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Home | White Grape Varieties MP | Garganega - Marketing Gone Wild

Garganega - Marketing Gone Wild

April 23, 2014

If you are old enough to remember Queen, Abba, and Police, you are old enough to remember the marketing blitz unleashed by Bolla Wines, specifically for Soave Bolla in the 1970's and 1980's.  The onslaught rocketed Bolla wines, and more specifically Soave Bolla to front and center among wine consumers looking for value.  Mass produced in the Veneto region of Italy, Bolla Soave is a blend of primarily Garganega (gahr-gah-NEH-ah) (95%) blended with Trebbiano di Soave (5%).  Soave Bolla flooded the U.S. markets and was well received due to its low price, old world romance, and sheik newness.  But Soave Bolla's day in the sun lasted less than a decade, and the fickle wine community quickly tired of this marginally bland white wine, and moved on to Chardonnay, Sauvignon Blanc, and now Pinot Grigio.

Fortunately for wine lovers, this short lived love affair had no effect on quality producers in Garganega's homeland of Italy, where the grape has enjoyed a multi century's long respect as a staple of the Veneto region.  Beginning in the early part of this century, Garganega based wines have enjoyed a revival, with quality wines reaching the shores of the United States.

History and Cultivation

Like many grape varieties, Garganega is thought to be of Greek origin, although it has been established for centuries in the Veneto region of northeast Italy and considered indigenous by many.  Small quantities of Garganega are also planted in Friuli, Lombardy and Umbria.  Garganega is a prolific grape variety, the fifth most widely planted white grape in Italy.  The majority of the Garganega vineyards are located in Veneto in the DOCGs of Soave Superiore and Recioto di Soave.  Other DOCs that include Garganega are Soave Classico, Soave, and Gambellara.

Garganega is better known by the names of the regions where it is produced, most notably Soave and Gambellara.  Technically Soave can be a blend with a minimum of 70% Garganega, the remainder including Trebbiano di Soave (Verdicchio), Pinot Bianco, and Chardonnay.  Adding to the confusion, Soave has several DOC based quality designations – Soave (DOC) Soave Classico (DOC) and Soave Superiore (DOCG).  The increased quality of wine is attributed to hillside, volcanic soils terroir, and the inclusion of viticultural practices that limit yields.

Tucked to the east of the Soave DOCG is the town and DOC of Gambellara.  This lesser known white is similar to Soave, and was even granted DOC status two years before Soave.  Much like Montsant (as opposed to its well-known neighbor Priorat) in Spain; Gambellara has not had the benefit of multi-million dollar marketing campaigns and has remained a well-kept secret in the United States.  A quick search on yields 173 Gambellara wines, compared to nearly 8,000 Soaves.

Garganega Styles

Soave, which means soft or delicate in Italian, is a vinified as a dry white wine. Most Soaves are light-bodied, refreshing with mild acidity and medium alcohol levels.  The style can vary based on vineyard location and yields.  Hillside locations with controlled yields produce the higher quality grapes with more complex fuller bodied wines resulting.  Gambellara is very similar, with the possible addition of a touch of spiciness.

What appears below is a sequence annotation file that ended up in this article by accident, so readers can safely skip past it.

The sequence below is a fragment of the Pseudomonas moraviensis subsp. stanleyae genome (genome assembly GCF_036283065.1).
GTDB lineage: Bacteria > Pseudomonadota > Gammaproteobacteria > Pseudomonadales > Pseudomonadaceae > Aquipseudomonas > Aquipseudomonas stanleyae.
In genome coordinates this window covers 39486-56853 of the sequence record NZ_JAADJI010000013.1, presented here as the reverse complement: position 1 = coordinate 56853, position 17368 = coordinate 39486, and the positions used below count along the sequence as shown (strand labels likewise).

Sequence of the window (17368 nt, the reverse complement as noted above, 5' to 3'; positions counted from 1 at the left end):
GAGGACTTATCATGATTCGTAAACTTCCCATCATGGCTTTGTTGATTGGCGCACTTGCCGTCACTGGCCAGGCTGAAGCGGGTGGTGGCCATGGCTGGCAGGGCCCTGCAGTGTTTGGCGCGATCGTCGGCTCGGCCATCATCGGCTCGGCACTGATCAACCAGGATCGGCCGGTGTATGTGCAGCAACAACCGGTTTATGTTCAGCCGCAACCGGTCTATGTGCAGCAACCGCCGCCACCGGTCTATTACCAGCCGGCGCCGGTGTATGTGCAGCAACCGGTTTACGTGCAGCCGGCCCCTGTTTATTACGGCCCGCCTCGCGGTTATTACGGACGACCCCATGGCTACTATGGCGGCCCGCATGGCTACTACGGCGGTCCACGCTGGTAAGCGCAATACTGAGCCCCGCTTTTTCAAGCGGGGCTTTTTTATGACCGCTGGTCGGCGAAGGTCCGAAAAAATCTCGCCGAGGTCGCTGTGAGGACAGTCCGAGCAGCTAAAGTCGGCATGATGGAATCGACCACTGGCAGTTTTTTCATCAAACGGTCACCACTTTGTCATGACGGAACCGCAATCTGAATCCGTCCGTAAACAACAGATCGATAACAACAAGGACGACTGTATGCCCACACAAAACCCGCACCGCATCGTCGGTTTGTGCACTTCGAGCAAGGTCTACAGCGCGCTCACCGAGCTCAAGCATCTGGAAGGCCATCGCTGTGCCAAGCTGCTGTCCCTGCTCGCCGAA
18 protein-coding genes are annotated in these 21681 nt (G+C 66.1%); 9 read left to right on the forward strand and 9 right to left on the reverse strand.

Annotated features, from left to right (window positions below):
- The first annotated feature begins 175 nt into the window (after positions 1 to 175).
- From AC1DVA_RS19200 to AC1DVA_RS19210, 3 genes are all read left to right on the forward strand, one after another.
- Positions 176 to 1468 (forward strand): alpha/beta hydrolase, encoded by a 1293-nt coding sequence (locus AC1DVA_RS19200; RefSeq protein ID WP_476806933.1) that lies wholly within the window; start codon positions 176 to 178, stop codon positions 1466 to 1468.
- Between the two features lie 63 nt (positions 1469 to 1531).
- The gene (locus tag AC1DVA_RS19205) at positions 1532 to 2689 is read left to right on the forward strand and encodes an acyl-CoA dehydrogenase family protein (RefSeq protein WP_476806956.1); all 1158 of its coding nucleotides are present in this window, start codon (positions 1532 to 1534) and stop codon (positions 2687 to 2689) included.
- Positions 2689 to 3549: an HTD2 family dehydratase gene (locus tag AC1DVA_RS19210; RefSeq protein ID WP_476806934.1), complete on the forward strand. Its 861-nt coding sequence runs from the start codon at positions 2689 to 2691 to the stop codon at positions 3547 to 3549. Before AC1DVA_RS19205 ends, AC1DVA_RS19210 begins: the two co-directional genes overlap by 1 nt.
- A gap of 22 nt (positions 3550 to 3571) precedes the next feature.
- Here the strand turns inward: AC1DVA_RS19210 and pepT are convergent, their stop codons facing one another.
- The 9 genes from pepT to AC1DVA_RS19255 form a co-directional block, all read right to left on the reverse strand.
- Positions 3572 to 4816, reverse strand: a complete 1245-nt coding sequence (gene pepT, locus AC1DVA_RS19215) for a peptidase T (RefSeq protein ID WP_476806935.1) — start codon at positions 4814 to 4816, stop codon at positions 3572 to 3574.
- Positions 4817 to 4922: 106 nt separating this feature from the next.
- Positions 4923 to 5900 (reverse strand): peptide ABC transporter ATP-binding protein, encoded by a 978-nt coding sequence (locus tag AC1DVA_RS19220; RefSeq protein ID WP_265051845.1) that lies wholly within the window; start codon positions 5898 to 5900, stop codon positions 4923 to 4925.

Garganega can also be produced in a Recioto style, where the highest quality grape bunches are dried on straw mats until winter, and then fermented slowly to produce a port like dessert wine.











Honeydew Melon

Burnt orange

Dried fig


Dry  (except Recioto)

Light bodied – Although most Soave is light bodied, medium to full bodied wines are produced.  The Recioto version is a sweet full bodied dessert wine.

Low to medium acidity.

Moderate Alcohol levels.

No Tannins



Most Garganega wines from are less than $20.  Some of the more well-known producers command prices in the $20 - $30 range.

Recioto DOCG wines range from $20 to as much as $100 for older vintages.


Bolla is now a part of the vast empire that is Banfi Wines, and increasingly integrated into a new marketing push more appropriate for today's social media conscious younger wine consumer.  The flood of forgettable Garganega based plonk of the 70's and 80's has been replaced with a steadily increasing availability of quality wines from the likes of Ca Rugate and Pieropan.  At the risk of sounding like a maudlin wine historian, I can't help but think we perhaps owe Bolla a debt of gratitude for introducing a wine with such a valued history and tradition.  The single variety Garganega wines being increasingly imported to the United States are well worth a second look.  Don't look for another Soave marketing blitz, but a good Soave should be a part of any wine lovers portfolio of go to wines.


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·  Pinot Blanc - The forgotten Pinot
·  Verdicchio - The Elusive One
·  Cortese - The bambino of the boot
·  Sicily - Vineyards in the Shadow of Mount Etna
·  Vermentino
·  Pinot Gris - What's in a Name?
·  Wine labels from Italy
·  Veneto


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